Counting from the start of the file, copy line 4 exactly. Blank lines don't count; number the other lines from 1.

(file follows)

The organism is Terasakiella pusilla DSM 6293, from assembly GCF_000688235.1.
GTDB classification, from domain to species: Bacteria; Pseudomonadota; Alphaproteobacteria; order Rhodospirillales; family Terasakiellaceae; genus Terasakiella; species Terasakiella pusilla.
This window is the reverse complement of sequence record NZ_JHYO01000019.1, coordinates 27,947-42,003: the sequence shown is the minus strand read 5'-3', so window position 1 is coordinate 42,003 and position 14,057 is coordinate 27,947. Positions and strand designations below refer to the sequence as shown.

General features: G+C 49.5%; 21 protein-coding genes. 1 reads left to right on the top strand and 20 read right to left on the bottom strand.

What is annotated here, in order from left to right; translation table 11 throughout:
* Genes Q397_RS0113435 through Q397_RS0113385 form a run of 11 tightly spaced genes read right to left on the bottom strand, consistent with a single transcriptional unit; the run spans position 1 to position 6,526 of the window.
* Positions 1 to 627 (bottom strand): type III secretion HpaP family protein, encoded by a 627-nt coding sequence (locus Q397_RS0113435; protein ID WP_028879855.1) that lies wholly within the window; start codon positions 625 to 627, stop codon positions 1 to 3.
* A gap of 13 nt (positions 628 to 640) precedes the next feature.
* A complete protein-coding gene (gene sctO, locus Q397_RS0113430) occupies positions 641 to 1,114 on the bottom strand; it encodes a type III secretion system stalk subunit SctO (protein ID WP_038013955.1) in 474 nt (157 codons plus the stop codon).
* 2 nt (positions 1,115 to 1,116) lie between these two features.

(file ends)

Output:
General features: G+C 49.5%; 21 protein-coding genes. 1 reads left to right on the top strand and 20 read right to left on the bottom strand.